Esther, for her part, seems patently unaware of her physical allure, and in spite of her ignorance—or perhaps because of it—her grace reveals itself in microscopic, nuanced gestures: the casual wiping away of crumbs at the corner of her unadorned lips, the absentminded twirling of her bifocals’ turquoise nylon cord, her fetching habit of nodding off at regular intervals.
I’ve gotten so lost in pensive appreciation that I don’t notice Esther turning the tables and scrutinizing me. “You would be so much more handsome if you got a haircut and put on a nice sports coat and slacks,” she says. I think I actually blush, and stutter something about taking care of it next week. This is the effect Esther Rosenbaum has on grown men: An backhanded compliment reduces them to mumbling adolescents.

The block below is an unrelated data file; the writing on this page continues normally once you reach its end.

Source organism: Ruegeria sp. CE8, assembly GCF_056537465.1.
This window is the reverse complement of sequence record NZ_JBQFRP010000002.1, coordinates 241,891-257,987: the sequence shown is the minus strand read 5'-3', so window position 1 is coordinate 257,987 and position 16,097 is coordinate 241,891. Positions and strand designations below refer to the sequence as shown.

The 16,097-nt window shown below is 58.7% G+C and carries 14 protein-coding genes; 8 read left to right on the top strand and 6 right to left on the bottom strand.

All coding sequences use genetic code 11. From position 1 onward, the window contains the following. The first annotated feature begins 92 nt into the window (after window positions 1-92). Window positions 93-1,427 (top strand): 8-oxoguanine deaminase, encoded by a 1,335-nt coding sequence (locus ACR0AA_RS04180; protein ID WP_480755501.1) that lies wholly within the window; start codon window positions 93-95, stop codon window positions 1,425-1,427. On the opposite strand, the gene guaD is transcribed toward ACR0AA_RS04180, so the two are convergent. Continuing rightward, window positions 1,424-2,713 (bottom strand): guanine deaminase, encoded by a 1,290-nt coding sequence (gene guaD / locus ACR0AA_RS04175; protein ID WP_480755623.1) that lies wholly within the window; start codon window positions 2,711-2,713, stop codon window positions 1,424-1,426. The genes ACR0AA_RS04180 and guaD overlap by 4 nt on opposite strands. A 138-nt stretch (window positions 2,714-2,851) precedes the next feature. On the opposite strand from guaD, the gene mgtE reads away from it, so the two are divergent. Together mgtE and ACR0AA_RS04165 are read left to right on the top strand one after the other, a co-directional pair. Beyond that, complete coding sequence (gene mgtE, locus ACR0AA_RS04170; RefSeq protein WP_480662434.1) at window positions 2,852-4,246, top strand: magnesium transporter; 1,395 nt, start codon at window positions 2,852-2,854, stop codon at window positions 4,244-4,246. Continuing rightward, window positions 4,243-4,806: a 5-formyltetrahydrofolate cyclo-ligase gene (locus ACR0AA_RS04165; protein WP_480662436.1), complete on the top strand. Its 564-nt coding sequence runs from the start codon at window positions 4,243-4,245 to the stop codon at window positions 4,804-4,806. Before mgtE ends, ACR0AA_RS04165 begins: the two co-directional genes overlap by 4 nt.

Want strong opinions on art? Just ask Esther, who’s unabashed about her retro sensibilities. She grew up on black and white movies, with a special fondness for the silent era. “Much classier than the trash they churn out now,” she says, noting that she rarely makes it to “the pictures” today. “And I only watch PBS,” she adds, because it’s all she likes, and also she is never sure exactly how to change channels. As for music, she has a vintage ‘50s phonograph and an enviable collection of big band LPs—and she was into it well before Swingers, which she’s never heard of.